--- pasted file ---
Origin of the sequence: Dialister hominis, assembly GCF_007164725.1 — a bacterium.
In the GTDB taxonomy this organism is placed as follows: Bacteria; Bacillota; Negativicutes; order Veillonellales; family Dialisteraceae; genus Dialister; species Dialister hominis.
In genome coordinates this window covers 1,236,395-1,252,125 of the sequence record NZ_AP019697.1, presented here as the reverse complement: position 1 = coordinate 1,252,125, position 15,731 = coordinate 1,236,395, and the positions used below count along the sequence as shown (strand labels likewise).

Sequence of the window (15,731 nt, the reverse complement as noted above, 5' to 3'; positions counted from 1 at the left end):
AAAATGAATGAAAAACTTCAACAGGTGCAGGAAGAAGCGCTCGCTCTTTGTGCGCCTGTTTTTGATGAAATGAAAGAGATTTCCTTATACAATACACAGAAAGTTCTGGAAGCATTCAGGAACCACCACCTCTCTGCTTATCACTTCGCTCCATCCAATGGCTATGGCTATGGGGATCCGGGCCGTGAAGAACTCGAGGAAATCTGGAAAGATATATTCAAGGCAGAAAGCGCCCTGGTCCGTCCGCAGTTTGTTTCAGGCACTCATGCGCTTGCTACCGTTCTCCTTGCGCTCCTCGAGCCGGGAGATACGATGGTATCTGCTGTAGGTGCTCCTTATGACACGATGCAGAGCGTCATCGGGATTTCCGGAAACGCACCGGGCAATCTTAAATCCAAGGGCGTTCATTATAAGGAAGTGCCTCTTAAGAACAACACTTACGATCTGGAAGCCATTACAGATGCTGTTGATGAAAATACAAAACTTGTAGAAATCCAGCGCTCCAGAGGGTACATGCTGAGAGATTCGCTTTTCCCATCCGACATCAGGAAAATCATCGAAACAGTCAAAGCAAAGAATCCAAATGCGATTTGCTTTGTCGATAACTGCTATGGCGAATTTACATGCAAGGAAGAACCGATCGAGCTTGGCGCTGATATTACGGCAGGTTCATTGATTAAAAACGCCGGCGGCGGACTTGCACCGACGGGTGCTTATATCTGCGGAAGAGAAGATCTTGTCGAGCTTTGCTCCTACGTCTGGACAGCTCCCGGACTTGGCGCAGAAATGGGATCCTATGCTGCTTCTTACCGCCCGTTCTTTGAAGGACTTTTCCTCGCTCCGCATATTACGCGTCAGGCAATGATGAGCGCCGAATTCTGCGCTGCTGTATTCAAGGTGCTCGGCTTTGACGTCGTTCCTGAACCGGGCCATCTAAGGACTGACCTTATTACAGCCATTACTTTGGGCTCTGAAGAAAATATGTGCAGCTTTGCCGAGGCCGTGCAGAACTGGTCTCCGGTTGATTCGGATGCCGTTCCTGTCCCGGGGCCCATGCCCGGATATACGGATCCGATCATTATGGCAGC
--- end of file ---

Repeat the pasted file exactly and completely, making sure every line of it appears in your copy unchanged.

Origin of the sequence: Dialister hominis, assembly GCF_007164725.1 — a bacterium.
In the GTDB taxonomy this organism is placed as follows: Bacteria; Bacillota; Negativicutes; order Veillonellales; family Dialisteraceae; genus Dialister; species Dialister hominis.
In genome coordinates this window covers 1,236,395-1,252,125 of the sequence record NZ_AP019697.1, presented here as the reverse complement: position 1 = coordinate 1,252,125, position 15,731 = coordinate 1,236,395, and the positions used below count along the sequence as shown (strand labels likewise).

Sequence of the window (15,731 nt, the reverse complement as noted above, 5' to 3'; positions counted from 1 at the left end):
AAAATGAATGAAAAACTTCAACAGGTGCAGGAAGAAGCGCTCGCTCTTTGTGCGCCTGTTTTTGATGAAATGAAAGAGATTTCCTTATACAATACACAGAAAGTTCTGGAAGCATTCAGGAACCACCACCTCTCTGCTTATCACTTCGCTCCATCCAATGGCTATGGCTATGGGGATCCGGGCCGTGAAGAACTCGAGGAAATCTGGAAAGATATATTCAAGGCAGAAAGCGCCCTGGTCCGTCCGCAGTTTGTTTCAGGCACTCATGCGCTTGCTACCGTTCTCCTTGCGCTCCTCGAGCCGGGAGATACGATGGTATCTGCTGTAGGTGCTCCTTATGACACGATGCAGAGCGTCATCGGGATTTCCGGAAACGCACCGGGCAATCTTAAATCCAAGGGCGTTCATTATAAGGAAGTGCCTCTTAAGAACAACACTTACGATCTGGAAGCCATTACAGATGCTGTTGATGAAAATACAAAACTTGTAGAAATCCAGCGCTCCAGAGGGTACATGCTGAGAGATTCGCTTTTCCCATCCGACATCAGGAAAATCATCGAAACAGTCAAAGCAAAGAATCCAAATGCGATTTGCTTTGTCGATAACTGCTATGGCGAATTTACATGCAAGGAAGAACCGATCGAGCTTGGCGCTGATATTACGGCAGGTTCATTGATTAAAAACGCCGGCGGCGGACTTGCACCGACGGGTGCTTATATCTGCGGAAGAGAAGATCTTGTCGAGCTTTGCTCCTACGTCTGGACAGCTCCCGGACTTGGCGCAGAAATGGGATCCTATGCTGCTTCTTACCGCCCGTTCTTTGAAGGACTTTTCCTCGCTCCGCATATTACGCGTCAGGCAATGATGAGCGCCGAATTCTGCGCTGCTGTATTCAAGGTGCTCGGCTTTGACGTCGTTCCTGAACCGGGCCATCTAAGGACTGACCTTATTACAGCCATTACTTTGGGCTCTGAAGAAAATATGTGCAGCTTTGCCGAGGCCGTGCAGAACTGGTCTCCGGTTGATTCGGATGCCGTTCCTGTCCCGGGGCCCATGCCCGGATATACGGATCCGATCATTATGGCAGC